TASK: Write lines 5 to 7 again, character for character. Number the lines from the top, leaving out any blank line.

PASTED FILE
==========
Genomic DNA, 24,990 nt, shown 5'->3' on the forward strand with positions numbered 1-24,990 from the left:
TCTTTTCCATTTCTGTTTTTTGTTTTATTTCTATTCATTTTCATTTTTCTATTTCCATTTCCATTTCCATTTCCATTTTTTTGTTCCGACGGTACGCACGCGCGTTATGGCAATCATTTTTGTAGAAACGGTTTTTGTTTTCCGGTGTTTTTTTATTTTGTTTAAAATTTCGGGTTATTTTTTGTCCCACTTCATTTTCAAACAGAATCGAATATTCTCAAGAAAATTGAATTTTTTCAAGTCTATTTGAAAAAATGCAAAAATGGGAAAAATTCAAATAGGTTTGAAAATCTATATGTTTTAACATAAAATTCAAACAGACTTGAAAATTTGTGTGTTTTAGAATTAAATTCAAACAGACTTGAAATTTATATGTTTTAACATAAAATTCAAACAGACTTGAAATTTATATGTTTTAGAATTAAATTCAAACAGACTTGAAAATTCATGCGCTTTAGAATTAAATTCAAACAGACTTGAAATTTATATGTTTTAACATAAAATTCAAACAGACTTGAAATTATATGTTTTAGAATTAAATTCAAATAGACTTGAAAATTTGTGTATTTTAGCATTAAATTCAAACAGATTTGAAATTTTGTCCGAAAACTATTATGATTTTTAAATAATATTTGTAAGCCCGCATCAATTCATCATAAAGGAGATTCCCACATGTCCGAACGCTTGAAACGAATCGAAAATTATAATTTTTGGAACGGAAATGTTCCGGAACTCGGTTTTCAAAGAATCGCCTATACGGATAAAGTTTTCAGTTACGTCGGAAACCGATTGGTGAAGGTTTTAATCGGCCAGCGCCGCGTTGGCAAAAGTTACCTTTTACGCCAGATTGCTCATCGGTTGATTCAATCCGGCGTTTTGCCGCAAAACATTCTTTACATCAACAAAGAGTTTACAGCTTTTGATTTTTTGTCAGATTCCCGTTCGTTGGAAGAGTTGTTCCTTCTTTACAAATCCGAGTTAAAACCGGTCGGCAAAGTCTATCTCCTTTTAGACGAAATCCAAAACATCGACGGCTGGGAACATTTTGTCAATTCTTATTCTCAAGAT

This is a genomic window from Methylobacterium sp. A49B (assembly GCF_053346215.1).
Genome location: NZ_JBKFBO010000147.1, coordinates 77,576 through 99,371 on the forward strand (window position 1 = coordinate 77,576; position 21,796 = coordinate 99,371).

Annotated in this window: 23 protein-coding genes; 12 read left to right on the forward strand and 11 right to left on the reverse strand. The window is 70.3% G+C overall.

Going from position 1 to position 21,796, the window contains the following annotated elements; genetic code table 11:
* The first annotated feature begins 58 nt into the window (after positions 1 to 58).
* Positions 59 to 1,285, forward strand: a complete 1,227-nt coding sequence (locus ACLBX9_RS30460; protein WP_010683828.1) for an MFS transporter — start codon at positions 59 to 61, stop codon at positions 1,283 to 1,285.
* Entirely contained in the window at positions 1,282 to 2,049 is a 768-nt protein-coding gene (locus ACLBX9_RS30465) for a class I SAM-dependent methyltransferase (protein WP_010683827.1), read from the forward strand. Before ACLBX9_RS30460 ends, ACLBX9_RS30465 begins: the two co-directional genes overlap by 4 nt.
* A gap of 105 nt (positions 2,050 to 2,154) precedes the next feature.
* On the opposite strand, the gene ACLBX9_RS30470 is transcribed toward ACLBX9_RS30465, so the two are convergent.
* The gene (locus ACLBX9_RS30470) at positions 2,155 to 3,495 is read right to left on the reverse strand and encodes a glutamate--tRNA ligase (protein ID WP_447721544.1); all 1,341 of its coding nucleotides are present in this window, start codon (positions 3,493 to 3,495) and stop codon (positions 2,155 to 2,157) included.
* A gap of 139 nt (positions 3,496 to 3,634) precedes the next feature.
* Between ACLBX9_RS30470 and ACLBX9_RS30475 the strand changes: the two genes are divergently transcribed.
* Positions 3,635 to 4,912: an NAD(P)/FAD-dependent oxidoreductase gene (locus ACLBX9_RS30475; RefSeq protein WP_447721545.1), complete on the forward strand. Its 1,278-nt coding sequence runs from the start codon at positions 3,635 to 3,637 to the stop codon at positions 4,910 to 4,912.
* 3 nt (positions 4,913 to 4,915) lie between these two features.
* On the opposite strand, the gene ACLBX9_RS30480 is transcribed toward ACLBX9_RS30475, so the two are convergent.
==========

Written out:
Annotated in this window: 23 protein-coding genes; 12 read left to right on the forward strand and 11 right to left on the reverse strand. The window is 70.3% G+C overall.

Going from position 1 to position 21,796, the window contains the following annotated elements; genetic code table 11:
* The first annotated feature begins 58 nt into the window (after positions 1 to 58).